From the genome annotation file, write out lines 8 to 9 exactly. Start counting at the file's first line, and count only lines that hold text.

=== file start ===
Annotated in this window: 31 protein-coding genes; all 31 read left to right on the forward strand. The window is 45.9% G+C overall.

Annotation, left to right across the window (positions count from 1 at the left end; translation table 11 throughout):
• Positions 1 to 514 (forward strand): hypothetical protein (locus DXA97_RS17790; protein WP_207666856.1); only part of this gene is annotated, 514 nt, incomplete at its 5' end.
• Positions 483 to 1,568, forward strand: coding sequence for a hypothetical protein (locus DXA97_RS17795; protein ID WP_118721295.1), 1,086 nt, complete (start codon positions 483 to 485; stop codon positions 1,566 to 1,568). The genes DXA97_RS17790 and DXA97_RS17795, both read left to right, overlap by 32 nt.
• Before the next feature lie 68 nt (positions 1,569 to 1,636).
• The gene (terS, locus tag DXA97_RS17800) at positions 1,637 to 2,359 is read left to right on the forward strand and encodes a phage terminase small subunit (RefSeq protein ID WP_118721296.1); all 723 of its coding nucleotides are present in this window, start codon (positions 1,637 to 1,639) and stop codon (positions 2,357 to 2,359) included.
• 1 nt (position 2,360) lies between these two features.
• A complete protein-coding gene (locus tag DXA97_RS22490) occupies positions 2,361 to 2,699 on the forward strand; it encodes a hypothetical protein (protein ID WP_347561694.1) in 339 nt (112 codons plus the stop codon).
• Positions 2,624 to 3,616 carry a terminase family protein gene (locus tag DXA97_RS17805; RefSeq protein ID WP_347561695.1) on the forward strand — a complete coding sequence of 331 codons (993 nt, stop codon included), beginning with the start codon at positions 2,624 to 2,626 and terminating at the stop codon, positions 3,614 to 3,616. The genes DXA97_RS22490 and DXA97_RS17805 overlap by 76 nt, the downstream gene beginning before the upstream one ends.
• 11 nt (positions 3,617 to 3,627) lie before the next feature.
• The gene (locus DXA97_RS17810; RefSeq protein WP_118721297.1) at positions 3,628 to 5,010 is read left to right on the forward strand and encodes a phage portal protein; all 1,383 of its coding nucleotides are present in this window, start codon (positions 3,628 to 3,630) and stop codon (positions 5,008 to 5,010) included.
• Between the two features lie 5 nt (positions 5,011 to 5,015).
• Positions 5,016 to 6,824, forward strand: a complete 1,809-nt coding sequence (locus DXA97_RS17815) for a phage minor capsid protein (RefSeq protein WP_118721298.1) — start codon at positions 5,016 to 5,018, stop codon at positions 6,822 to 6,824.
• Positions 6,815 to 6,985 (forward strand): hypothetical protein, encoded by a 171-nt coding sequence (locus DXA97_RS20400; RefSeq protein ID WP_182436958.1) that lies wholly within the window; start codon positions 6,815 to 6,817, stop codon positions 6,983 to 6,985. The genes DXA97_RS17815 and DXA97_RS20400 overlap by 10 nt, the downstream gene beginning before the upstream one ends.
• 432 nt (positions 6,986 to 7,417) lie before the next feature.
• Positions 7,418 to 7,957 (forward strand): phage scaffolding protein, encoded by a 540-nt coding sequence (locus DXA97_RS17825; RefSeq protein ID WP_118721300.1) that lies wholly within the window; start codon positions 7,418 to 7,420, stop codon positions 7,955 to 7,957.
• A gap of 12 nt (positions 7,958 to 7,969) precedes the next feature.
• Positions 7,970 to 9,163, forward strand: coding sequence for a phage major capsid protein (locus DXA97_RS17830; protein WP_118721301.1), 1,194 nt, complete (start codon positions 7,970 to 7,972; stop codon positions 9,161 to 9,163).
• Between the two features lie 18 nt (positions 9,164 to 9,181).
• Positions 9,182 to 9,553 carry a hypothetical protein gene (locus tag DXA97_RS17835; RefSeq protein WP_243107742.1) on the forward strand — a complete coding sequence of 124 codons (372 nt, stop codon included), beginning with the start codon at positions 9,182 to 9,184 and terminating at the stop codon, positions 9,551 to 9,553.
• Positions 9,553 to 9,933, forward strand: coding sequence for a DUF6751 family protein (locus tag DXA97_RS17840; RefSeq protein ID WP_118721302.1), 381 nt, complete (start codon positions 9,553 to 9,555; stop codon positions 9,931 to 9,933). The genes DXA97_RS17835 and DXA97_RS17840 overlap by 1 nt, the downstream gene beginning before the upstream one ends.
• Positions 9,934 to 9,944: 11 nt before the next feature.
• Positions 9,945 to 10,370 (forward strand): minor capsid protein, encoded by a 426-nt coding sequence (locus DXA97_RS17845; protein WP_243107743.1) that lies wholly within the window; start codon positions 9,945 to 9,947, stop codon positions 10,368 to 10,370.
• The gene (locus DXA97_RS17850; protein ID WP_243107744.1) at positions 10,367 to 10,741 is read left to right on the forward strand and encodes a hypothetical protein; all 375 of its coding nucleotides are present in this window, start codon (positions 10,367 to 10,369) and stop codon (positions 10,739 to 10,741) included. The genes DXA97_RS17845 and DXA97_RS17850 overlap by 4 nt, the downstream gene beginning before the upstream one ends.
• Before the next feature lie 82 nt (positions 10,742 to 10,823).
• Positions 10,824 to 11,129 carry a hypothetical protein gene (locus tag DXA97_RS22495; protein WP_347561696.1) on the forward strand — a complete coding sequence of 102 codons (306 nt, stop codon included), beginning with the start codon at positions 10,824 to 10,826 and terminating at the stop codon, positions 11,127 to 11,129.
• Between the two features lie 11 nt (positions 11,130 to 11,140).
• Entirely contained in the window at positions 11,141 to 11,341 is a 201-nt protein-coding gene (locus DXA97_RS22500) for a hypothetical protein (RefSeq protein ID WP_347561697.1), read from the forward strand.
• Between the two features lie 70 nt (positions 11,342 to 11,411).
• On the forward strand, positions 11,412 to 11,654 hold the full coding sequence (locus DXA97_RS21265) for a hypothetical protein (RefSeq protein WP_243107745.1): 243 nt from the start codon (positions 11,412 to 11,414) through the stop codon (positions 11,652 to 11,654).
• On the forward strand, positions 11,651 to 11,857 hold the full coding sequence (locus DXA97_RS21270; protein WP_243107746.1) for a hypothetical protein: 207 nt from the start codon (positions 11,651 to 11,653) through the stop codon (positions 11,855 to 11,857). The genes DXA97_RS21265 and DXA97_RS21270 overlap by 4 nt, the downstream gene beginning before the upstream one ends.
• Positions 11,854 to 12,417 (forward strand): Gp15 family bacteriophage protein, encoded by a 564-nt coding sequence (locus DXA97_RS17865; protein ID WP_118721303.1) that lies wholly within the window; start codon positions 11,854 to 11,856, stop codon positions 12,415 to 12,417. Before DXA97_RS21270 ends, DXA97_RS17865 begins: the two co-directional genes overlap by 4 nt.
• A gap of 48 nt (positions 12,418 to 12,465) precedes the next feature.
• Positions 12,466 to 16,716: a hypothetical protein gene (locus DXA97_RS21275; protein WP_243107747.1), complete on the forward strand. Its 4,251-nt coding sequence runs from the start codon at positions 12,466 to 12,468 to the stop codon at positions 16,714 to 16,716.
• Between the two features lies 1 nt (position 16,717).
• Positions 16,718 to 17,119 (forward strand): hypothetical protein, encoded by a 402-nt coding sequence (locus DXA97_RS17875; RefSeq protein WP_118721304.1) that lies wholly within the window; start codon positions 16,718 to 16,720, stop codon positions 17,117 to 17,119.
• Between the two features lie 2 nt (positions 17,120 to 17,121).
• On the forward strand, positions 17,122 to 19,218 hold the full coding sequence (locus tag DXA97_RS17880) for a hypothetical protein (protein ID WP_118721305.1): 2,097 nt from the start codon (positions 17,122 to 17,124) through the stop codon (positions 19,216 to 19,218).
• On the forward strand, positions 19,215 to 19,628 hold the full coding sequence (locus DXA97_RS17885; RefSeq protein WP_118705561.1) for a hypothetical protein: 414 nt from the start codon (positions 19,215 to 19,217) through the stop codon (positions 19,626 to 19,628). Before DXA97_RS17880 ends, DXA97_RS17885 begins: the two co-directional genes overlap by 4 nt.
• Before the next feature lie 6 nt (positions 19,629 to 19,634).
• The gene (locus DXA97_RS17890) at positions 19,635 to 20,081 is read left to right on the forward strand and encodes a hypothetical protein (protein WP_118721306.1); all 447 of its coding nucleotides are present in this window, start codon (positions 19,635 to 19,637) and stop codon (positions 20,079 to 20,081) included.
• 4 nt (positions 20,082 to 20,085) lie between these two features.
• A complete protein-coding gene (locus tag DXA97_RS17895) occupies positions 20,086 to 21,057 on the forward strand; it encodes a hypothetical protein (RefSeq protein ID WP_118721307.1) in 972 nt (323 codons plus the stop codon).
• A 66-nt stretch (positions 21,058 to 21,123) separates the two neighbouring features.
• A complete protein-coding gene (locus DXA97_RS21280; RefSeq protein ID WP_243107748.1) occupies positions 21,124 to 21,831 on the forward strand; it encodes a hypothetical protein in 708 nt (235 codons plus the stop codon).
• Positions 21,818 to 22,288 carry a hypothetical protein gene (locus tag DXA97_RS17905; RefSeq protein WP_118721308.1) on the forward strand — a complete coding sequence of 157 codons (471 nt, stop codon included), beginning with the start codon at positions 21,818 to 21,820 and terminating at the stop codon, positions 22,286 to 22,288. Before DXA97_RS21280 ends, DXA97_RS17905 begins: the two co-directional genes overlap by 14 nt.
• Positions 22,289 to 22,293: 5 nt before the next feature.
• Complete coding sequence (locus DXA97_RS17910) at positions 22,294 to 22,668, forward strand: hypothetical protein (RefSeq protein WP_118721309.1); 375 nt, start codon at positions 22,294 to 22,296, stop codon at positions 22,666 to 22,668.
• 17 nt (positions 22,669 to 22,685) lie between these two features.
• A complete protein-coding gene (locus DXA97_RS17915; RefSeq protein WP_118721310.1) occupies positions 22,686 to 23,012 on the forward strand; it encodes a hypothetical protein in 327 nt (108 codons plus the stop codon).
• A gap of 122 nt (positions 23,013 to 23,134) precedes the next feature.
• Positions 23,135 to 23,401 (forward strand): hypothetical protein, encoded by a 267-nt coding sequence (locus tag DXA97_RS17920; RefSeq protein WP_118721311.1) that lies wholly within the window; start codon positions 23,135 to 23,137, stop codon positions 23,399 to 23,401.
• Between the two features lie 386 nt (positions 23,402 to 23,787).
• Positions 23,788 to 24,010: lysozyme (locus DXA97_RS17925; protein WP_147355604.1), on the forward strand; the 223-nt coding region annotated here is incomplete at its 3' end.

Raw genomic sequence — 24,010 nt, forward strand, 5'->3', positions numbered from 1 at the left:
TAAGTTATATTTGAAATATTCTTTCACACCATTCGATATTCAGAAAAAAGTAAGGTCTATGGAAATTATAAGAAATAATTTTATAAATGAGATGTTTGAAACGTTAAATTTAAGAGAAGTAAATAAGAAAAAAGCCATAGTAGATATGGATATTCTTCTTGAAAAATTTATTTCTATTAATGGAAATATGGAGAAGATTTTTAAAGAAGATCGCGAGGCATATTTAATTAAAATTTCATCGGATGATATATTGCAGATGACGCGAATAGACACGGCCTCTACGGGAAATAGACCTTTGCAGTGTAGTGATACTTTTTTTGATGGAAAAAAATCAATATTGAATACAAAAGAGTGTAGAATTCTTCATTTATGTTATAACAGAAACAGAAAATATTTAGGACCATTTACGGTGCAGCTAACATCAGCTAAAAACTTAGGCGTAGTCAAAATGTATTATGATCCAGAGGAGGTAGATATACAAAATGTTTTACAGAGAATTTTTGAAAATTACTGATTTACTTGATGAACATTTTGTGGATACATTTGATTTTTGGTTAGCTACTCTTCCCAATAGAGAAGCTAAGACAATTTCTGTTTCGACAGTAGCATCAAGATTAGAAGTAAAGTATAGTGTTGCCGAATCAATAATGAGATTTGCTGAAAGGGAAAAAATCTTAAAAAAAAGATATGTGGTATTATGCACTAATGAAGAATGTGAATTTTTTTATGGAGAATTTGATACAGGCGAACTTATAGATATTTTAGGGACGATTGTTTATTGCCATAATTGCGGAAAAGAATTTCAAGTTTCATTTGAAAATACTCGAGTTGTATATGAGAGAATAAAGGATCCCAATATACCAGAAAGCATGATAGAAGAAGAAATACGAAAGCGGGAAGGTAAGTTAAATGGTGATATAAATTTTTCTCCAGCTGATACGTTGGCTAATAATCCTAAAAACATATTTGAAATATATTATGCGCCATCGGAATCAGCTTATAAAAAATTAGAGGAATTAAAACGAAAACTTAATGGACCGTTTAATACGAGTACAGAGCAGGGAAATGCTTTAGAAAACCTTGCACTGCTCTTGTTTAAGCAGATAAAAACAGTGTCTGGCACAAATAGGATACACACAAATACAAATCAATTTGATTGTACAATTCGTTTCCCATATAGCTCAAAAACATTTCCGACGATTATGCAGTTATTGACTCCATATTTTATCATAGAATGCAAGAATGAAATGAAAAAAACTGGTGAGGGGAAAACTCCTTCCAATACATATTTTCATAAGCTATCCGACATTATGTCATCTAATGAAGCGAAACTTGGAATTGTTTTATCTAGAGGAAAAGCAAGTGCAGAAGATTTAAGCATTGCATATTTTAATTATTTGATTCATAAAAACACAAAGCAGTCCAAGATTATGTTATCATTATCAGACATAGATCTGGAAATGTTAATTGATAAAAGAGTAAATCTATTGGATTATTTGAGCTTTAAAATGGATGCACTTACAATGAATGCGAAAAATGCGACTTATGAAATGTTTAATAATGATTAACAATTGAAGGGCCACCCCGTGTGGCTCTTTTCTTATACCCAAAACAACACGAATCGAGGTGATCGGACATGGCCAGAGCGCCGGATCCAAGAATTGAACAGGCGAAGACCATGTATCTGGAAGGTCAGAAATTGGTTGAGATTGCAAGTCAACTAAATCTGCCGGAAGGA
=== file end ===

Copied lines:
• A complete protein-coding gene (locus tag DXA97_RS22490) occupies positions 2,361 to 2,699 on the forward strand; it encodes a hypothetical protein (protein ID WP_347561694.1) in 339 nt (112 codons plus the stop codon).
• Positions 2,624 to 3,616 carry a terminase family protein gene (locus tag DXA97_RS17805; RefSeq protein ID WP_347561695.1) on the forward strand — a complete coding sequence of 331 codons (993 nt, stop codon included), beginning with the start codon at positions 2,624 to 2,626 and terminating at the stop codon, positions 3,614 to 3,616. The genes DXA97_RS22490 and DXA97_RS17805 overlap by 76 nt, the downstream gene beginning before the upstream one ends.